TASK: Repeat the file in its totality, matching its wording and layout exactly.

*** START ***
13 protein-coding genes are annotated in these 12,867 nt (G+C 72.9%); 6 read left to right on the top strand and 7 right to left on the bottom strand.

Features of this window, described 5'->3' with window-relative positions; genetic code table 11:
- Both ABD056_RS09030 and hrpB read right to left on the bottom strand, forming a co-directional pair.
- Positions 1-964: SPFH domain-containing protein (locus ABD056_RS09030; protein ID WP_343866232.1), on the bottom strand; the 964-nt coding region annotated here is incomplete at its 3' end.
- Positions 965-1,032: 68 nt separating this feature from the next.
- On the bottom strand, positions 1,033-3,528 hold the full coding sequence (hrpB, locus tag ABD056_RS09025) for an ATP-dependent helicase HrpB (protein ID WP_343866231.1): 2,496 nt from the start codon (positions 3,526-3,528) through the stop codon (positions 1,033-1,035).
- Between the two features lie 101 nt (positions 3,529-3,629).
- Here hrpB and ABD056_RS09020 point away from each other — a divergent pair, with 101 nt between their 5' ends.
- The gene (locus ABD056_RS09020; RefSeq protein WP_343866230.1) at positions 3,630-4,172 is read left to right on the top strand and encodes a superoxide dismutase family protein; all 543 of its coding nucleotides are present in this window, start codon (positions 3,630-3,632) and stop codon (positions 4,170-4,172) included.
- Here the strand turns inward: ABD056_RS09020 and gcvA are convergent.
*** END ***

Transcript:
13 protein-coding genes are annotated in these 12,867 nt (G+C 72.9%); 6 read left to right on the top strand and 7 right to left on the bottom strand.

Features of this window, described 5'->3' with window-relative positions; genetic code table 11:
- Both ABD056_RS09030 and hrpB read right to left on the bottom strand, forming a co-directional pair.
- Positions 1-964: SPFH domain-containing protein (locus ABD056_RS09030; protein ID WP_343866232.1), on the bottom strand; the 964-nt coding region annotated here is incomplete at its 3' end.
- Positions 965-1,032: 68 nt separating this feature from the next.
- On the bottom strand, positions 1,033-3,528 hold the full coding sequence (hrpB, locus tag ABD056_RS09025) for an ATP-dependent helicase HrpB (protein ID WP_343866231.1): 2,496 nt from the start codon (positions 3,526-3,528) through the stop codon (positions 1,033-1,035).
- Between the two features lie 101 nt (positions 3,529-3,629).
- Here hrpB and ABD056_RS09020 point away from each other — a divergent pair, with 101 nt between their 5' ends.
- The gene (locus ABD056_RS09020; RefSeq protein WP_343866230.1) at positions 3,630-4,172 is read left to right on the top strand and encodes a superoxide dismutase family protein; all 543 of its coding nucleotides are present in this window, start codon (positions 3,630-3,632) and stop codon (positions 4,170-4,172) included.
- Here the strand turns inward: ABD056_RS09020 and gcvA are convergent.